While most of the world was breaking out in glee at the huge changes heralded by the latest negotiations over Iran’s nuclear program, Russia’s chief negotiator who was in the room for the talks said he saw nothing at all to cheer about.
“The results are better than what we had [in the previous round last April] in Almaty, but this does not guarantee further progress. There is no reason to break into applause,” Russian news agencies quoted Deputy Foreign Minister Sergei Ryabkov as saying in Geneva.
“Things could have worked out better.”
Ryabkov said the distance between the positions taken by Iran and world powers on the issue “can be measured in kilometers, while the progress we are making can be measured in single steps.”
He said the main outstanding difficulty concerned “the lack of a general understanding about sequencing”—a reference to Iran’s insistence that Western states revoke their unilateral sanctions before the Islamic Republic scales back its uranium enrichment drive.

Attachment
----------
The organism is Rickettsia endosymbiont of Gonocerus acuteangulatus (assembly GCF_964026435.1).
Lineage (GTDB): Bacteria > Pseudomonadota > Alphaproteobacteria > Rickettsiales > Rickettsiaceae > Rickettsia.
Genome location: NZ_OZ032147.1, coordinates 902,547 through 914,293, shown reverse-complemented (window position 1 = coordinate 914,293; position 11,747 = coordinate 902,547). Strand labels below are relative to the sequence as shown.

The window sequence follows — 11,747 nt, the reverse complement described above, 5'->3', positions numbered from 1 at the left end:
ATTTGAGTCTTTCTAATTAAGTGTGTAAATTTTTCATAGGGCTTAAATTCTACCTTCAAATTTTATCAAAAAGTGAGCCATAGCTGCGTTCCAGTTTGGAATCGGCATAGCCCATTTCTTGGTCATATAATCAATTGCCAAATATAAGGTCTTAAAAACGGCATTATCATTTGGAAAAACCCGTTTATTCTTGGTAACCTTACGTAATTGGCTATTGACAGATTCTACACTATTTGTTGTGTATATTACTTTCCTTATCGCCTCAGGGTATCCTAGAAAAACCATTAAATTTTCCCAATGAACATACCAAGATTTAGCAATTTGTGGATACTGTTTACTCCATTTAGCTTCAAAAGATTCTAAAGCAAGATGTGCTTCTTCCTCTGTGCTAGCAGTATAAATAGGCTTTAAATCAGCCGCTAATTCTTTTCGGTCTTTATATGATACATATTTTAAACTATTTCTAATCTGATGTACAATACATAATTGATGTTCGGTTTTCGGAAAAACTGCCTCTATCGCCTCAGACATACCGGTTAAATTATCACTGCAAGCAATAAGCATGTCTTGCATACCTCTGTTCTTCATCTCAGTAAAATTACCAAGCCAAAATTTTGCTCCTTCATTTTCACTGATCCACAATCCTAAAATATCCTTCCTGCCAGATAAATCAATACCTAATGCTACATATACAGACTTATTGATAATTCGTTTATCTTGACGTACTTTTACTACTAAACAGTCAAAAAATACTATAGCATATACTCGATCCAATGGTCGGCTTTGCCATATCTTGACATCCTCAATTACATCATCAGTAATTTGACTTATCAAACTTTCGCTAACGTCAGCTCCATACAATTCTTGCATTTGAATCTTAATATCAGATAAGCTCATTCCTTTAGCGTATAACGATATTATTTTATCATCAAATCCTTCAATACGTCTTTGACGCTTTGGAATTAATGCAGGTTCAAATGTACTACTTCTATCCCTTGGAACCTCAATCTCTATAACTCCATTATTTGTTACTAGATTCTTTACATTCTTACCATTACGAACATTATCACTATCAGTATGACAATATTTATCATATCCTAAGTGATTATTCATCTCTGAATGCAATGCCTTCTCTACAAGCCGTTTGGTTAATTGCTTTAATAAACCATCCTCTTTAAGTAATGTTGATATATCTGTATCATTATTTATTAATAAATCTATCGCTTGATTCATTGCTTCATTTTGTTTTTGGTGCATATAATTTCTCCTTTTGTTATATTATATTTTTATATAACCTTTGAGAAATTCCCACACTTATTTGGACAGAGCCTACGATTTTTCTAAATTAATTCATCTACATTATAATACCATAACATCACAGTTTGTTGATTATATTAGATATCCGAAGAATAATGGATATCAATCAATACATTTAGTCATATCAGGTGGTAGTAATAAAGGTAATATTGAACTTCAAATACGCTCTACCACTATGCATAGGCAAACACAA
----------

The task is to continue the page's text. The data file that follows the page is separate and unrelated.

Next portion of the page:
Ryabkov especially noted the low level of trust between the two sides despite the heightened expectations going into the two-day meeting.
“The talks were difficult, sometimes intense, and sometimes unpredictable. One of the reasons is the extremely low level of mutual trust—practically the absence of the required level of trust,” Ryabkov said.
Much of the gleeful media coverage has been based on the feeling that “progress” was made in the two days of talks. Western officials, however, have repeatedly emphasized that the “progress” made was that the talks were substantive, unlike negotiating sessions when President Ahmadi-nejad was in office. But they also emphasize that no agreements were made in Geneva other than to meet again next month and continue talking.